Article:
Assistant Professor, Department of Sociology
University of Washington
CSDE Research Areas:
- Environments and Populations
- Health of People and Populations
- Migration and Settlement
In the News:
- CSDE’s Spring Quarter Seminar Series Finalized! (3/23/2021)
- Do Racial Differences in Coping Resources Explain the Black-White Paradox in Mental Health? A Test of Multiple Mechanisms (4/26/2021)
- Louie’s Research is Top Ten Most Downloaded in Society and Mental Health (3/28/2022)
- Louie and Co-authors Awarded Best Publication on Sociology of Mental Health by the American Sociological Association (7/22/2022)
- Louie Examines Discrimination, Resources, and Mental Health Among Black Americans (1/20/2023)
Patricia Louie is currently an Assistant Professor of Sociology at the University of Washington. Her research focuses on the role that social factors play in driving racial disparities in physical and mental health. In one stream of research, she focuses on the role of stress and coping resources in explaining Black-White differences in mental health. In a second stream of research, she complicates how race is used as a variable in health disparities research by considering how different specifications of race (such as skin tone or disaggregated multiracial status) can influence how we understand race-health relationships. Currently, Louie is using a cross-national comparative approach to understand how race as a social status plays out across countries with different racial compositions, race and migration histories, and social welfare systems. This project advances the study of racism as a social determinant of health by examining the meaning as well as the implications of race as a system of social stratification across nation states.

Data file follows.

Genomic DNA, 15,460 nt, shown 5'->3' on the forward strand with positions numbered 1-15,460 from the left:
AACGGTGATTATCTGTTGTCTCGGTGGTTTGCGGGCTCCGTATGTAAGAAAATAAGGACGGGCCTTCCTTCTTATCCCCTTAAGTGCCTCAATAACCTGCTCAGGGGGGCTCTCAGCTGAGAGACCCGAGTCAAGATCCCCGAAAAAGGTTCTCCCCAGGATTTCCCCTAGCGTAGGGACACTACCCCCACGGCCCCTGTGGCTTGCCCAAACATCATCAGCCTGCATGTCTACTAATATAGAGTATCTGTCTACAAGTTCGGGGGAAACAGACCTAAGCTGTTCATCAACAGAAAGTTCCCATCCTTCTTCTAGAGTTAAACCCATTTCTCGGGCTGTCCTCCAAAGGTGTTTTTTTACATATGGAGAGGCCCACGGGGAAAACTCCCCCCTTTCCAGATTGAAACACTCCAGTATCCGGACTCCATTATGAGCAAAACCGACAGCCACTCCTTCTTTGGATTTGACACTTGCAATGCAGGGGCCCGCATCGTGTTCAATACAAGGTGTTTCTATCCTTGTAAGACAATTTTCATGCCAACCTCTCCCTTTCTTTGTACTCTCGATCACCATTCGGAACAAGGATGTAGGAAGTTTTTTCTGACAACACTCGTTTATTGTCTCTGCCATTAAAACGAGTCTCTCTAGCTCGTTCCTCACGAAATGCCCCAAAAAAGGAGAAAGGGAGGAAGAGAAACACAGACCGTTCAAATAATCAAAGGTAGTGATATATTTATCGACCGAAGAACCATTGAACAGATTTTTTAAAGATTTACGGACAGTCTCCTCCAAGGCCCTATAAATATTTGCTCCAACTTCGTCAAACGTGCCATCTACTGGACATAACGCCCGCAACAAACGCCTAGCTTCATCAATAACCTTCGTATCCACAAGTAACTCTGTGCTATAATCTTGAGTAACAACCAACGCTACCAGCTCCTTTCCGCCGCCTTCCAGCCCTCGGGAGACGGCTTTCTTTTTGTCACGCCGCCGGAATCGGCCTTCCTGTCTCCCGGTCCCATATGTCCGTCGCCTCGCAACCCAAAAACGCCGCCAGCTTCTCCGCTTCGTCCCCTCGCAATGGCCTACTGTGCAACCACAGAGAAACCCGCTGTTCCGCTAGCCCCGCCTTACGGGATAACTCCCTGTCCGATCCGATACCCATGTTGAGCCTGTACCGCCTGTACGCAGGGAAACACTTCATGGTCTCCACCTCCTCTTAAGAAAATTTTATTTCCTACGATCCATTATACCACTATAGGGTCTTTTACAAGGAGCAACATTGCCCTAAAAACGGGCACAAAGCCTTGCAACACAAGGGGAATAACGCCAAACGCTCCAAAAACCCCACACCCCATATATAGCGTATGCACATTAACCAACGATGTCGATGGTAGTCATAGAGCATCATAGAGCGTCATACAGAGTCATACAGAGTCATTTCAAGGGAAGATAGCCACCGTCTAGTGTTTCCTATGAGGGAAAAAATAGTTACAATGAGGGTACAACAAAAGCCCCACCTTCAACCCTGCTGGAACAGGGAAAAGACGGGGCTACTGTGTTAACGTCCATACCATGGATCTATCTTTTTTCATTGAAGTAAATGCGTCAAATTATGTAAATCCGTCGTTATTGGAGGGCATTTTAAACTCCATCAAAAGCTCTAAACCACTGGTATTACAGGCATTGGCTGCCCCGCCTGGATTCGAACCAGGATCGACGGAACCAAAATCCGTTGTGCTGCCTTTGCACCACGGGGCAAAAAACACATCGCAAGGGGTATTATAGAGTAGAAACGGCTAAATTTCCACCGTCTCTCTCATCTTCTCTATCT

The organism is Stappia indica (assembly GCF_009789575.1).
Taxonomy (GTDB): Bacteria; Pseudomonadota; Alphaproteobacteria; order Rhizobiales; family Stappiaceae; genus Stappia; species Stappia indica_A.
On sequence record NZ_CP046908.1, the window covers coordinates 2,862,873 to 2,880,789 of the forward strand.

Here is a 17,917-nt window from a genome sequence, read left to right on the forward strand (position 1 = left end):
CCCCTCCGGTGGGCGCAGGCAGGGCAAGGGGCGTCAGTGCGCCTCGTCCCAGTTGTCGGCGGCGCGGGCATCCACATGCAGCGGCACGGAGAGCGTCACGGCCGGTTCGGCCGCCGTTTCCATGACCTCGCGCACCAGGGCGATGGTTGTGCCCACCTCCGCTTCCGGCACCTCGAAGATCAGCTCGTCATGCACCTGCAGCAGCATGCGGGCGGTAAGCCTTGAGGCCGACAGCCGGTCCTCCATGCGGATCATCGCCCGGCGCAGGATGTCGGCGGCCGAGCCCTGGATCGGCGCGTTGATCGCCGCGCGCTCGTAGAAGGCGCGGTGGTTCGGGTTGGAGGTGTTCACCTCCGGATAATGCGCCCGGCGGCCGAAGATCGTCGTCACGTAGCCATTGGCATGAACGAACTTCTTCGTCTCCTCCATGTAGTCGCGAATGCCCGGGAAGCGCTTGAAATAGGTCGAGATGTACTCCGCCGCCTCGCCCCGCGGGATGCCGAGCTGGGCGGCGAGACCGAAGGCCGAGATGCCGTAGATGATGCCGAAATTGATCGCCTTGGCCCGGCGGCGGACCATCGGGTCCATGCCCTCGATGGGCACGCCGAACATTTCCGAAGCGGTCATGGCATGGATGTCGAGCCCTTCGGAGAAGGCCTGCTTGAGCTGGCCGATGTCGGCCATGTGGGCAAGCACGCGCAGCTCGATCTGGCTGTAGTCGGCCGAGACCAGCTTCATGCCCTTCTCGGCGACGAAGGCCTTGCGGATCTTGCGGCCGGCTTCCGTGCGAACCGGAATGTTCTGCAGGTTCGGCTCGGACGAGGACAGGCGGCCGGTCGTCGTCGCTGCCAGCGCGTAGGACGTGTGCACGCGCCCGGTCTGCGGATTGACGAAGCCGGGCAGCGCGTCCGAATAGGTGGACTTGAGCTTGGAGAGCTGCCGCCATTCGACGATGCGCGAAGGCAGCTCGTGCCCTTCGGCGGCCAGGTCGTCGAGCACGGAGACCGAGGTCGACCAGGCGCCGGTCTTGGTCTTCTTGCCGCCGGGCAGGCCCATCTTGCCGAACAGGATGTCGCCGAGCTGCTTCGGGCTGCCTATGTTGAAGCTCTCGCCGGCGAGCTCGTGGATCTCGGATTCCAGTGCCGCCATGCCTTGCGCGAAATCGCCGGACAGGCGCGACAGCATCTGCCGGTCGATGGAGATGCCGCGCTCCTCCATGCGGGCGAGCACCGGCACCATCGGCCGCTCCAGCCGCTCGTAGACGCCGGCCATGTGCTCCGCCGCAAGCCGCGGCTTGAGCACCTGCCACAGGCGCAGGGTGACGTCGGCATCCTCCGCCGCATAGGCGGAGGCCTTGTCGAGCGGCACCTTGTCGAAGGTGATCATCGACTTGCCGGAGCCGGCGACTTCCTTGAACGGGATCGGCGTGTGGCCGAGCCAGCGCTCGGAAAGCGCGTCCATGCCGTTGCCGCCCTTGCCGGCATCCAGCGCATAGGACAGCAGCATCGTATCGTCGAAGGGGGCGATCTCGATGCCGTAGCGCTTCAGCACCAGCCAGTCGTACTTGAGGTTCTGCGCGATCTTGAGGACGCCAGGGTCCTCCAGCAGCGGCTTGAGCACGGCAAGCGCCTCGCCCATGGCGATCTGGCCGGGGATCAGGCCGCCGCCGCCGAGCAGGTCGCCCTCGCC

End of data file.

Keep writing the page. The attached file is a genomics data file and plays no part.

Louie’s research has been published in journals such as the Journal of Health and Social Behavior, Social Science and Medicine, and American Journal of Epidemiology. To date, she has received funding from the Social Sciences and Humanities Research Council ($105,000), the Michigan Center for Urban African American Aging Research, and the Canadian Sociological Association.